Shirley plays wonderfully with tension and the reader’s emotions. One short paragraph that’s burned into my memory is a scene in which the actor/playwright, Sander Cohen, and his assistant torture three random strangers. (Excerpt reprinted below)
“Ha haaaaa!” Cohen cackled just before he vanished – reappearing close to the groaning young man hanging slack in his bonds. “Only one panel of the triptych remains! Come, come and play with Nod, Martin!”
Martin found he was drawn to Nod, that his hands went easily to him. He was a very pretty young man, after all. Cohen took out an elegant little straight razor…
On one hand, there is a definitive resolution – an easing of tension as the torture comes to a decisive close. At the same time, a reader’s horror at the implicit future event – rape – ratchets up personal anxiety. It’s an interesting paradox, and it’s effective.
As with all videogame novels, a good portion of dialogue – and most of the story – is taken out of the author’s hands. One of Bioshock’s narrative strengths were the stream of audio diaries that the player can pick up and listen to, each recording giving a character’s perspective of unfolding events. Yet Shirley does a decent job of making the dialogue – recorded in audio diaries – work in person-to-person conversations. A case in point is Brigid Tenenbaum’s audio diary about her scientific career.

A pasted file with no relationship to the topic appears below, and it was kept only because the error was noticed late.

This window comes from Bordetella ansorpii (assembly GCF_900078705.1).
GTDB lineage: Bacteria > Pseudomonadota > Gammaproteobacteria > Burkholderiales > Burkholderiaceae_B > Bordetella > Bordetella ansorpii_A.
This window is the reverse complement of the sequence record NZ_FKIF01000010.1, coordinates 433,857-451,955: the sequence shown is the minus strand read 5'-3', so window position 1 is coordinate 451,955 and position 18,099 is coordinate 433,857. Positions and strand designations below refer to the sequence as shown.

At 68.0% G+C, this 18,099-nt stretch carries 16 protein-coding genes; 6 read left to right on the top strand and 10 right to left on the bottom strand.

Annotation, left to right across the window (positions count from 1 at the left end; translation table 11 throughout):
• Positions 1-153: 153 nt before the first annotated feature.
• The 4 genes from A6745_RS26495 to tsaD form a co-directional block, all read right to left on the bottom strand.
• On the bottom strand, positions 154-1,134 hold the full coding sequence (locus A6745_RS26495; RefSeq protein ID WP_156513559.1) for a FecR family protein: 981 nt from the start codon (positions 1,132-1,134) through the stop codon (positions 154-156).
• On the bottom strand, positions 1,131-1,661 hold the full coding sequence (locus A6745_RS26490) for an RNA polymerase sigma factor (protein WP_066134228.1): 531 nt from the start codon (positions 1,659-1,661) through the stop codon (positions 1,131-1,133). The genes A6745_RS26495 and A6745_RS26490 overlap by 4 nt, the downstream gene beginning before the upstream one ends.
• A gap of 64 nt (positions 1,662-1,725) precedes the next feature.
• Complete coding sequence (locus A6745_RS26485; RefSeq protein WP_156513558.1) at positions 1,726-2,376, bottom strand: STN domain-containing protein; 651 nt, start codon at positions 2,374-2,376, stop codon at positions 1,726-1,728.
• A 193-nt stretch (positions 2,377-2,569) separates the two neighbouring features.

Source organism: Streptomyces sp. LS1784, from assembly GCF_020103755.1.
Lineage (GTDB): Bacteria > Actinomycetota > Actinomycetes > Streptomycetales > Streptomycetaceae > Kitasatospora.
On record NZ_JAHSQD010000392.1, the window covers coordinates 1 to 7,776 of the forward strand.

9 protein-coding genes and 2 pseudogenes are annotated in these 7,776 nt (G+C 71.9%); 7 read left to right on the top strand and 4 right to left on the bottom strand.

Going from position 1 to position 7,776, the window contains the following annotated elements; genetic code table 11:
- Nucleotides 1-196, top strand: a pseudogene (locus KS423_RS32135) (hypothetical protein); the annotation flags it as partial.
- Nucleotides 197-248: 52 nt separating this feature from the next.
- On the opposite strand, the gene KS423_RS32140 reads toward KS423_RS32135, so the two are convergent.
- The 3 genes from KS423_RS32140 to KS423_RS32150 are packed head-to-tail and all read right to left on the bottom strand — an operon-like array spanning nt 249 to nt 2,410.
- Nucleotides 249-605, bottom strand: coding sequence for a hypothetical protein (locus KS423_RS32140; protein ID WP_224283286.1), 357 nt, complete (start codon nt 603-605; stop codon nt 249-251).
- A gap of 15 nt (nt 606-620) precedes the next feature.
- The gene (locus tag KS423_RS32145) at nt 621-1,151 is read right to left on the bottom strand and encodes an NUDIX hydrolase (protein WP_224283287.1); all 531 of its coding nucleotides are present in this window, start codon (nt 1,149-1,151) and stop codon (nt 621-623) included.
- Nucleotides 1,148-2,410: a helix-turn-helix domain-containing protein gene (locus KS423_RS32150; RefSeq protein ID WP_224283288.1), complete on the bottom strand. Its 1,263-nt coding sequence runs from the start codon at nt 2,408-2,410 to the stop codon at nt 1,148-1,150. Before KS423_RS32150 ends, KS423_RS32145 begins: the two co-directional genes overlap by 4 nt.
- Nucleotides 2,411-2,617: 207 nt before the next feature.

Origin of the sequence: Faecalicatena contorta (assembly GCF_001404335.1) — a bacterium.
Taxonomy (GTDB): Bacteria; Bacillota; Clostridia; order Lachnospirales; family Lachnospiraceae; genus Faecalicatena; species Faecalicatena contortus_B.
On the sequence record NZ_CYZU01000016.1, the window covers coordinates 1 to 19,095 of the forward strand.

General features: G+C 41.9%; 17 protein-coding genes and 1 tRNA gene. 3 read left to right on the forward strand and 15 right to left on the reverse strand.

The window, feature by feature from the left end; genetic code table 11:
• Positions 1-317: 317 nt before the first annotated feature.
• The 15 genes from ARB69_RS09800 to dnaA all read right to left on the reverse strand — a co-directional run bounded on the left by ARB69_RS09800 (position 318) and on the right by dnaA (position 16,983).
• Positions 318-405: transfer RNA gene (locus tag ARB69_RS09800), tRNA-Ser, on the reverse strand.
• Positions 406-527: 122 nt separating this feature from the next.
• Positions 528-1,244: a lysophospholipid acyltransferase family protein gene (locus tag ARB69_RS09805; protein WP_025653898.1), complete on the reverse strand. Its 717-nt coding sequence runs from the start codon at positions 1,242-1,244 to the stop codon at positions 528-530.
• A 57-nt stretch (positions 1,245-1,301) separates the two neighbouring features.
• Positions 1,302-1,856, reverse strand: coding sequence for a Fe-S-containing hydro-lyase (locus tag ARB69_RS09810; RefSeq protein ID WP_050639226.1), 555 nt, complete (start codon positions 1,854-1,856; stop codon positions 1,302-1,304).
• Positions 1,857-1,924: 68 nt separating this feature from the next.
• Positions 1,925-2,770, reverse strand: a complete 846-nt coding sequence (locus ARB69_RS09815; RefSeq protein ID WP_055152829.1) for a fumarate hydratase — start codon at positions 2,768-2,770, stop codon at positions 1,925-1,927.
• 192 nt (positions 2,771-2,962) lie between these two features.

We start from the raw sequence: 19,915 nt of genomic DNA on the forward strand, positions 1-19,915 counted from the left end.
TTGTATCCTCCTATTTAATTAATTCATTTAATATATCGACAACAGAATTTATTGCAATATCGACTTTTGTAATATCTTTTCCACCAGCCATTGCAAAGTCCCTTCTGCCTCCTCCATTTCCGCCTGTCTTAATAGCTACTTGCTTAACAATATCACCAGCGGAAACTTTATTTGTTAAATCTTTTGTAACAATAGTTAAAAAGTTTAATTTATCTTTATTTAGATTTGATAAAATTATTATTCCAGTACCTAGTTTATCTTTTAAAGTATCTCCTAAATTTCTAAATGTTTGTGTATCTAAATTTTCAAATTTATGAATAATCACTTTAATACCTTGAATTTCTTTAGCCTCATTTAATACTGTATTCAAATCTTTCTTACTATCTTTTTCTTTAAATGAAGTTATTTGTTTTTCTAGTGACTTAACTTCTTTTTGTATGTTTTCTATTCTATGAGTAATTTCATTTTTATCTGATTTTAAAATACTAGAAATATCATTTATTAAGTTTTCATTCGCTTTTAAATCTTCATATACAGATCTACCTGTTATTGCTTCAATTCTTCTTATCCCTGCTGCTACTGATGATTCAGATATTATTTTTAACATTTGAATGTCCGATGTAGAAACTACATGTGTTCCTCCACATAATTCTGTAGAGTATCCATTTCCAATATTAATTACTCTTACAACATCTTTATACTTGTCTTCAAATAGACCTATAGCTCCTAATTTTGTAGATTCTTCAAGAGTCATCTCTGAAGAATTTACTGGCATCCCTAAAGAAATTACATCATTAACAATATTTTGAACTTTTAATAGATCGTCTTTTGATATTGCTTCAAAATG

“You were pretty young when you started working as a scientist, Miss Tenenbaum,” Fontaine prompted…“How’d that happen?”